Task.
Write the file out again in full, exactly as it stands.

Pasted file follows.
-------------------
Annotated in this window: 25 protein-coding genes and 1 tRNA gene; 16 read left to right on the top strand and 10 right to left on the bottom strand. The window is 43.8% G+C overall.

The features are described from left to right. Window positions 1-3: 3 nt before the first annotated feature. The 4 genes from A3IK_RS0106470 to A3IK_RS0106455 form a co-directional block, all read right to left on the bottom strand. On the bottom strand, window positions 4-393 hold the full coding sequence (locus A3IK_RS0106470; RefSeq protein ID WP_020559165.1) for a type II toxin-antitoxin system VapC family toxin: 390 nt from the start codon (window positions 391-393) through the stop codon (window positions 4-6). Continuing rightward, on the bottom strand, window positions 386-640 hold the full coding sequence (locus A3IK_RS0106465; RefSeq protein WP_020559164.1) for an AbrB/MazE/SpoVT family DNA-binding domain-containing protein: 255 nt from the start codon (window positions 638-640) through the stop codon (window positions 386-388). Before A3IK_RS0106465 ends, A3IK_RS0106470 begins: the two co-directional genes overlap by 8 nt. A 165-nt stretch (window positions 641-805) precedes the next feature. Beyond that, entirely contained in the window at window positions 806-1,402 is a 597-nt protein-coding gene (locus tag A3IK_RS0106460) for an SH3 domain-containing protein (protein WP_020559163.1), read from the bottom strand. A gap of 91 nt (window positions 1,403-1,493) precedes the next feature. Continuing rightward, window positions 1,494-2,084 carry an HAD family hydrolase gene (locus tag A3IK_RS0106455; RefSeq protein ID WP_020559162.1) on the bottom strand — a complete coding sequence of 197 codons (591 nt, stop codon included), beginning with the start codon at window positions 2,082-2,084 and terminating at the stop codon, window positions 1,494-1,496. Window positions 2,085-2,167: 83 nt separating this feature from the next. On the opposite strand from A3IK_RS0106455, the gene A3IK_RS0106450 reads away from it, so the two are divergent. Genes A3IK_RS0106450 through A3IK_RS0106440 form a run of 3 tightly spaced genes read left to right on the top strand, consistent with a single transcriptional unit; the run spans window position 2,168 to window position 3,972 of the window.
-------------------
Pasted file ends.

Annotated in this window: 25 protein-coding genes and 1 tRNA gene; 16 read left to right on the top strand and 10 right to left on the bottom strand. The window is 43.8% G+C overall.

The features are described from left to right. Window positions 1-3: 3 nt before the first annotated feature. The 4 genes from A3IK_RS0106470 to A3IK_RS0106455 form a co-directional block, all read right to left on the bottom strand. On the bottom strand, window positions 4-393 hold the full coding sequence (locus A3IK_RS0106470; RefSeq protein ID WP_020559165.1) for a type II toxin-antitoxin system VapC family toxin: 390 nt from the start codon (window positions 391-393) through the stop codon (window positions 4-6). Continuing rightward, on the bottom strand, window positions 386-640 hold the full coding sequence (locus A3IK_RS0106465; RefSeq protein WP_020559164.1) for an AbrB/MazE/SpoVT family DNA-binding domain-containing protein: 255 nt from the start codon (window positions 638-640) through the stop codon (window positions 386-388). Before A3IK_RS0106465 ends, A3IK_RS0106470 begins: the two co-directional genes overlap by 8 nt. A 165-nt stretch (window positions 641-805) precedes the next feature. Beyond that, entirely contained in the window at window positions 806-1,402 is a 597-nt protein-coding gene (locus tag A3IK_RS0106460) for an SH3 domain-containing protein (protein WP_020559163.1), read from the bottom strand. A gap of 91 nt (window positions 1,403-1,493) precedes the next feature. Continuing rightward, window positions 1,494-2,084 carry an HAD family hydrolase gene (locus tag A3IK_RS0106455; RefSeq protein ID WP_020559162.1) on the bottom strand — a complete coding sequence of 197 codons (591 nt, stop codon included), beginning with the start codon at window positions 2,082-2,084 and terminating at the stop codon, window positions 1,494-1,496. Window positions 2,085-2,167: 83 nt separating this feature from the next. On the opposite strand from A3IK_RS0106455, the gene A3IK_RS0106450 reads away from it, so the two are divergent. Genes A3IK_RS0106450 through A3IK_RS0106440 form a run of 3 tightly spaced genes read left to right on the top strand, consistent with a single transcriptional unit; the run spans window position 2,168 to window position 3,972 of the window.